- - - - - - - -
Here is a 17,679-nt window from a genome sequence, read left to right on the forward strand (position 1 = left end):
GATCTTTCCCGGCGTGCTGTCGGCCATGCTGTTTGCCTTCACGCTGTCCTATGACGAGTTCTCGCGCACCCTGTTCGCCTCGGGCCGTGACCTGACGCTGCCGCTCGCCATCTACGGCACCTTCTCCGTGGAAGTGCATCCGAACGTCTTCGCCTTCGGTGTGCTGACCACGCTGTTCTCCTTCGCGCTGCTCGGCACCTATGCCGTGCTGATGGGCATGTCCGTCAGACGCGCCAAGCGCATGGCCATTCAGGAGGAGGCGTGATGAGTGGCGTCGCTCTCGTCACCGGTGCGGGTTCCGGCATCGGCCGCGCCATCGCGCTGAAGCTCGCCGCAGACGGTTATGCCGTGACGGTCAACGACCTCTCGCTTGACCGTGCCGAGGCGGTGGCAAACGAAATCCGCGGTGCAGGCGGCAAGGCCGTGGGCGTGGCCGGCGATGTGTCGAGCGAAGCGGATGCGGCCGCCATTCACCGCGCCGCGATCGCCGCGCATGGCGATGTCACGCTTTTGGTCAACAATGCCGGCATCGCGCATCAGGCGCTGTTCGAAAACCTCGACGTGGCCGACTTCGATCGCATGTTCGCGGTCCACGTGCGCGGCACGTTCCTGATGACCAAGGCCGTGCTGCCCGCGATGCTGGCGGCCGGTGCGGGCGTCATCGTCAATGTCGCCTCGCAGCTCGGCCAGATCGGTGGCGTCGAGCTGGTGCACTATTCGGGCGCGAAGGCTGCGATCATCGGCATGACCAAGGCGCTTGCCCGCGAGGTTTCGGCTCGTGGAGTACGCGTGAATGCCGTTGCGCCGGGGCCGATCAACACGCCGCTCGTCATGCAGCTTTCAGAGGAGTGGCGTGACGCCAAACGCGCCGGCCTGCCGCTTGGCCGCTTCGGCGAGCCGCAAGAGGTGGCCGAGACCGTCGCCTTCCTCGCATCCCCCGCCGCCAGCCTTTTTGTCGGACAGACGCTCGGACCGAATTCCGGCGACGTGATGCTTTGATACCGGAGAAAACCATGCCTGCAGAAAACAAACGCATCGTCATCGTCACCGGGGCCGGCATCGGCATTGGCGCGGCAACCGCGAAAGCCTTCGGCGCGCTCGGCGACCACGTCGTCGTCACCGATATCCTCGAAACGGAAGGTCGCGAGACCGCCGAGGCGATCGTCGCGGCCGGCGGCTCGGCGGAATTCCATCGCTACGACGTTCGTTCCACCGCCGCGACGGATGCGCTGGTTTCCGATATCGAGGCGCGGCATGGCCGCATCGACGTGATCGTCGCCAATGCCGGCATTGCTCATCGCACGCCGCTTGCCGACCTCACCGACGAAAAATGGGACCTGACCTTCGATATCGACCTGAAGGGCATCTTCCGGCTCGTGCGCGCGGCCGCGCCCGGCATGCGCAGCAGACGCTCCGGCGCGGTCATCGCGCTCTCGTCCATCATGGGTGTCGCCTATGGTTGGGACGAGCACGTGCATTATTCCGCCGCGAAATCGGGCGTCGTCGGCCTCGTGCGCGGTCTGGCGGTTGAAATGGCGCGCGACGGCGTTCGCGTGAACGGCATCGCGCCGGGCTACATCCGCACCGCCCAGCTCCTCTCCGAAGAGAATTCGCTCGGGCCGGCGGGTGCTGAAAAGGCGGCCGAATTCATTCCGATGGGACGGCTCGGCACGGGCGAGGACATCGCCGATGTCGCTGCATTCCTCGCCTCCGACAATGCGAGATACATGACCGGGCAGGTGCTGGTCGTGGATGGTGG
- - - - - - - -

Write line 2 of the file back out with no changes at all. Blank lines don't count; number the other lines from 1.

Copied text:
GATCTTTCCCGGCGTGCTGTCGGCCATGCTGTTTGCCTTCACGCTGTCCTATGACGAGTTCTCGCGCACCCTGTTCGCCTCGGGCCGTGACCTGACGCTGCCGCTCGCCATCTACGGCACCTTCTCCGTGGAAGTGCATCCGAACGTCTTCGCCTTCGGTGTGCTGACCACGCTGTTCTCCTTCGCGCTGCTCGGCACCTATGCCGTGCTGATGGGCATGTCCGTCAGACGCGCCAAGCGCATGGCCATTCAGGAGGAGGCGTGATGAGTGGCGTCGCTCTCGTCACCGGTGCGGGTTCCGGCATCGGCCGCGCCATCGCGCTGAAGCTCGCCGCAGACGGTTATGCCGTGACGGTCAACGACCTCTCGCTTGACCGTGCCGAGGCGGTGGCAAACGAAATCCGCGGTGCAGGCGGCAAGGCCGTGGGCGTGGCCGGCGATGTGTCGAGCGAAGCGGATGCGGCCGCCATTCACCGCGCCGCGATCGCCGCGCATGGCGATGTCACGCTTTTGGTCAACAATGCCGGCATCGCGCATCAGGCGCTGTTCGAAAACCTCGACGTGGCCGACTTCGATCGCATGTTCGCGGTCCACGTGCGCGGCACGTTCCTGATGACCAAGGCCGTGCTGCCCGCGATGCTGGCGGCCGGTGCGGGCGTCATCGTCAATGTCGCCTCGCAGCTCGGCCAGATCGGTGGCGTCGAGCTGGTGCACTATTCGGGCGCGAAGGCTGCGATCATCGGCATGACCAAGGCGCTTGCCCGCGAGGTTTCGGCTCGTGGAGTACGCGTGAATGCCGTTGCGCCGGGGCCGATCAACACGCCGCTCGTCATGCAGCTTTCAGAGGAGTGGCGTGACGCCAAACGCGCCGGCCTGCCGCTTGGCCGCTTCGGCGAGCCGCAAGAGGTGGCCGAGACCGTCGCCTTCCTCGCATCCCCCGCCGCCAGCCTTTTTGTCGGACAGACGCTCGGACCGAATTCCGGCGACGTGATGCTTTGATACCGGAGAAAACCATGCCTGCAGAAAACAAACGCATCGTCATCGTCACCGGGGCCGGCATCGGCATTGGCGCGGCAACCGCGAAAGCCTTCGGCGCGCTCGGCGACCACGTCGTCGTCACCGATATCCTCGAAACGGAAGGTCGCGAGACCGCCGAGGCGATCGTCGCGGCCGGCGGCTCGGCGGAATTCCATCGCTACGACGTTCGTTCCACCGCCGCGACGGATGCGCTGGTTTCCGATATCGAGGCGCGGCATGGCCGCATCGACGTGATCGTCGCCAATGCCGGCATTGCTCATCGCACGCCGCTTGCCGACCTCACCGACGAAAAATGGGACCTGACCTTCGATATCGACCTGAAGGGCATCTTCCGGCTCGTGCGCGCGGCCGCGCCCGGCATGCGCAGCAGACGCTCCGGCGCGGTCATCGCGCTCTCGTCCATCATGGGTGTCGCCTATGGTTGGGACGAGCACGTGCATTATTCCGCCGCGAAATCGGGCGTCGTCGGCCTCGTGCGCGGTCTGGCGGTTGAAATGGCGCGCGACGGCGTTCGCGTGAACGGCATCGCGCCGGGCTACATCCGCACCGCCCAGCTCCTCTCCGAAGAGAATTCGCTCGGGCCGGCGGGTGCTGAAAAGGCGGCCGAATTCATTCCGATGGGACGGCTCGGCACGGGCGAGGACATCGCCGATGTCGCTGCATTCCTCGCCTCCGACAATGCGAGATACATGACCGGGCAGGTGCTGGTCGTGGATGGTGG